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Richard Dawkins on the reproducibility crisis in science

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In an interview with John Horgan at Scientific American:

Horgan: The “reproducibility crisis” in research has raised questions about science’s reliability. Do scientists deserve some blame for widespread debate over climate change, evolution and vaccines?

Dawkins: It is a real worry, perhaps especially acute in medical research. Part of the problem is the tendency for results to be simplified in order to make a neat, easily summed-up story. And this is exacerbated when recent research results hit the newspapers or other media.

Another problem is the “file drawer effect” whereby papers that fail to disprove the null hypothesis are never published, because authors or editors think they’re too boring. This could theoretically lead to falsehoods being propagated: If enough studies are done, a minority will yield statistical significance even if the null hypothesis is true.

Despite the “reproducibility crisis” there are some scientific conclusions that really are robust and become progressively more so as time goes by. The fact of evolution is one such. More.

We all know about the file drawer effect but Dawkins’s colleagues can make a living off failure. So why should they care? Any reform needs teeth.

And what does it mean to say that the fact of evolution is “robust”? The problem is that evolution is a history and there is currently a huge mess around what exactly happened in many areas and how.

See also: Teaching evolution to creationist students: Why would anyone who was embarking on teaching evolution as a serious project try to involve a virulently anti-religious figure like Dawkins in the argument?


What the fossils told us in their own words

At a basic level we try to make sense of the data we gather about the world by creating narratives to try and explain them. Since this universe didn't come with a handy user's guide or manual we had to start from scratch. Of course a lot of the stories people have come up with over the millennia have been wrong. It's been a long, slow and sometimes painful case of trial and error. Science is, in one respect, an approach to story-telling that aims for versions that are more rigorous and testable. A well-founded theory is the gold-standard in science. Without the work of Maxwell and others on the relationship between magnetism and electricity much of the electronic technology we take for granted wouldn't exist. If Newton had got things wrong, we wouldn't be sending robot spacecraft to rendezvous precisely with a distant planet several years in the future. Anyone who thinks theories are an obstacle to science doesn't understand science. Seversky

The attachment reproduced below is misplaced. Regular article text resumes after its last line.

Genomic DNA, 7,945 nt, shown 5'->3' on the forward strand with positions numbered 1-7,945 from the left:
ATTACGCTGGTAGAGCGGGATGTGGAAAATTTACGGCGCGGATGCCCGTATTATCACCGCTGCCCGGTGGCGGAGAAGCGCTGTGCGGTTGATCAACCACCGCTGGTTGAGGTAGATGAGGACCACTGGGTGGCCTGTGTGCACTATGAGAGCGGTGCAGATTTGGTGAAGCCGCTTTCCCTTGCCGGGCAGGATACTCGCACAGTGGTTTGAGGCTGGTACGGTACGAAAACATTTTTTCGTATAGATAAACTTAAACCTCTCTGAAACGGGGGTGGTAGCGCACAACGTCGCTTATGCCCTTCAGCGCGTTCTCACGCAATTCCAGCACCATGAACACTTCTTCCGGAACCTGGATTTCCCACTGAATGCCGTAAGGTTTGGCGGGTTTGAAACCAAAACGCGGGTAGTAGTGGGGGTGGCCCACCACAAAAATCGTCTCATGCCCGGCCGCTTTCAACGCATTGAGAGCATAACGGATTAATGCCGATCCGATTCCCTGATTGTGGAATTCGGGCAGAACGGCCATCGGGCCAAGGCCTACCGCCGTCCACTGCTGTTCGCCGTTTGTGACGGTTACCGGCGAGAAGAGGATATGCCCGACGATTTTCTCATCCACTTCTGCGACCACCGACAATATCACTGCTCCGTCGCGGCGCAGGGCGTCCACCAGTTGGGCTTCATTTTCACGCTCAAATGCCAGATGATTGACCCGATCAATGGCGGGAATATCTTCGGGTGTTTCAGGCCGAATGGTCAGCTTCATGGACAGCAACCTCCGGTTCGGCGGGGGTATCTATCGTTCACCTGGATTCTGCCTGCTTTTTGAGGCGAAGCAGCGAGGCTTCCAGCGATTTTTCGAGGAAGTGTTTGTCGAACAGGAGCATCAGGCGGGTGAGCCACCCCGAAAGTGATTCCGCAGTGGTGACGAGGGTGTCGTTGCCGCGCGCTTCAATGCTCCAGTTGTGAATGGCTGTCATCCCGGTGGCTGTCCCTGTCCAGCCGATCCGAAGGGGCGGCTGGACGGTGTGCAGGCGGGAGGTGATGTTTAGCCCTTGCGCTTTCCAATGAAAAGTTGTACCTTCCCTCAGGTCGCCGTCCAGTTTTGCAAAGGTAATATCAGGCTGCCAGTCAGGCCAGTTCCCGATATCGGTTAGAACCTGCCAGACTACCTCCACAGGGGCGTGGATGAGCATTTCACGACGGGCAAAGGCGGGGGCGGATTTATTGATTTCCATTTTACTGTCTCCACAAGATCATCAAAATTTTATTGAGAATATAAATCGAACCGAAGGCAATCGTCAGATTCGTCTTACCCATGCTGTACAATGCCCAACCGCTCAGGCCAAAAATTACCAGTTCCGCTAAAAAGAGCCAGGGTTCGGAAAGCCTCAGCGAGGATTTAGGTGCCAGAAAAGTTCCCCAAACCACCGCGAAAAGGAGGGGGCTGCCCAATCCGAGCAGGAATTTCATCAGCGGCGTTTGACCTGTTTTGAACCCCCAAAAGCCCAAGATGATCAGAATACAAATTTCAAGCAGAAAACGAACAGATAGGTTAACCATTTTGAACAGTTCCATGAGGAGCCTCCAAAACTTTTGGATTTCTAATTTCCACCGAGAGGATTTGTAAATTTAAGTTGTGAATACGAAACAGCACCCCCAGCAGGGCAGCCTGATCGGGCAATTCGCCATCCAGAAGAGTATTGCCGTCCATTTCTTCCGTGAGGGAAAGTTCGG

There's an inherent problem in the question. "Climate change" and evolution and vaccines don't belong in the same category. "Climate change" (via CO2) is a well-formed theory that has already been disproved. Evolution is a poorly-formed narrative that is constantly treated as a theory/fact. Vaccines were developed WITHOUT ANY USE OF THEORY. Jenner observed an interesting phenomenon and found its cause/effect relationship by experiment. Later workers continued the experiments with other diseases, finding vaccines for some and not for others. The situation is still the same, with no unifying theory. Vaccines work well for some viruses and not for others. Despite the lack of a narrative, the EXPERIMENTAL WORK has been tremendously successful. Moral: Theories are obstacles, not helpers. Success happens when you avoid and abandon theories. polistra

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